Intrathecal Pumps


An intrathecal pump is a method of delivering medication directly to the spinal cord. The system is composed of a small pump that is surgically placed under the skin of the abdomen, as well as a catheter through which medicine is pumped to the area surrounding the spinal cord. A compartment inside the pump, called the reservoir, stores the medication. The pump can be programmed to release specific amounts of medicine at specific times of the day, as needed by the patient. When the reservoir is empty, a physician can refill it with medicine by inserting a small needle through the skin. A pump is highly efficient at delivering medicine to the spinal cord, requiring less than 1% of the dosage normally needed for oral intake. The procedure involves the following steps:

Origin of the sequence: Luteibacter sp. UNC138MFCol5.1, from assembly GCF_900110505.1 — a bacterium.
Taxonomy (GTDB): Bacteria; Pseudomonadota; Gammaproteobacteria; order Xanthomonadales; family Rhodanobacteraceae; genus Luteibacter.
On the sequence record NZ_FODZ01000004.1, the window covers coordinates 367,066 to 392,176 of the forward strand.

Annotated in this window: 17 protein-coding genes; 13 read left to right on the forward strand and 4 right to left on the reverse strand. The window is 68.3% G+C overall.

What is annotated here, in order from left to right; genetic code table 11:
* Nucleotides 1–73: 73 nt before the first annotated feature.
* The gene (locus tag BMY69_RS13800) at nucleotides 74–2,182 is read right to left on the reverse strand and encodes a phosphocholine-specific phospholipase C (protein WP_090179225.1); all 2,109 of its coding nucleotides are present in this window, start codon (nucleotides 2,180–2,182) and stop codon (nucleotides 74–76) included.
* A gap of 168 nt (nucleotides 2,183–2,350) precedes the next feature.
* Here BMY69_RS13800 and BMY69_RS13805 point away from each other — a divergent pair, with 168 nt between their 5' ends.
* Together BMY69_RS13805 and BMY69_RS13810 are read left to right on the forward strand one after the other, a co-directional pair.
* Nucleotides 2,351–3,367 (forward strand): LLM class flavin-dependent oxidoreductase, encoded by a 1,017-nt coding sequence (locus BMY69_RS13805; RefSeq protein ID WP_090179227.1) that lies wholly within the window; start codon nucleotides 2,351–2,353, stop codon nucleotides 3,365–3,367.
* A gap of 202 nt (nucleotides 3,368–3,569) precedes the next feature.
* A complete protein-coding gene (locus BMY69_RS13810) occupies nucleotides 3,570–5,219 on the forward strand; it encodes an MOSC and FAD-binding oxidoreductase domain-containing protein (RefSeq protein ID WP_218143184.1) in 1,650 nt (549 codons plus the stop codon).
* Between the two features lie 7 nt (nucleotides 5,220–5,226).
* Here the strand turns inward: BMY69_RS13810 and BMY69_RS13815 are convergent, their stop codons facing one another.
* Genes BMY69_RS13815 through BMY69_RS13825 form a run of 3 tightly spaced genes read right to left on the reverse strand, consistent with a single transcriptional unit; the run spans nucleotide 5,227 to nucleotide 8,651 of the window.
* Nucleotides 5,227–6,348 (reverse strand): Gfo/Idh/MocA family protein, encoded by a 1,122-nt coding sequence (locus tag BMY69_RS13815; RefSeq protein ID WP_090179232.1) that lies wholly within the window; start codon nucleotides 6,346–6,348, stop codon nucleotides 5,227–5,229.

1. Anesthesia is delivered by a board-certified anesthesiologist

  2. The catheter is placed into position

  3. An extension catheter is placed into position

  4. The pump is attached to the extension catheter and appropriately positioned

  5. The incisions are closed and a dressing is applied


An intrathecal pump is effective in alleviating pain due to the following:

  • Failed back surgery syndrome

  • Cancer pain

  • Reflex sympathetic dystrophy

  • Causalgia

  • Arachnoiditis

  • Chronic pancreatitis

The procedure is also used to reduce spasticity (muscle rigidity and spasms) caused by:

  • Cerebral palsy

  • Multiple sclerosis

  • Stroke

  • Brain injury

  • Spinal cord injury

Furthermore, a patient may be a candidate for an intrathecal pump if the following criteria are met:

  • Conservative therapies failed

  • Additional surgery will provide no benefit

  • Dependency on pain medication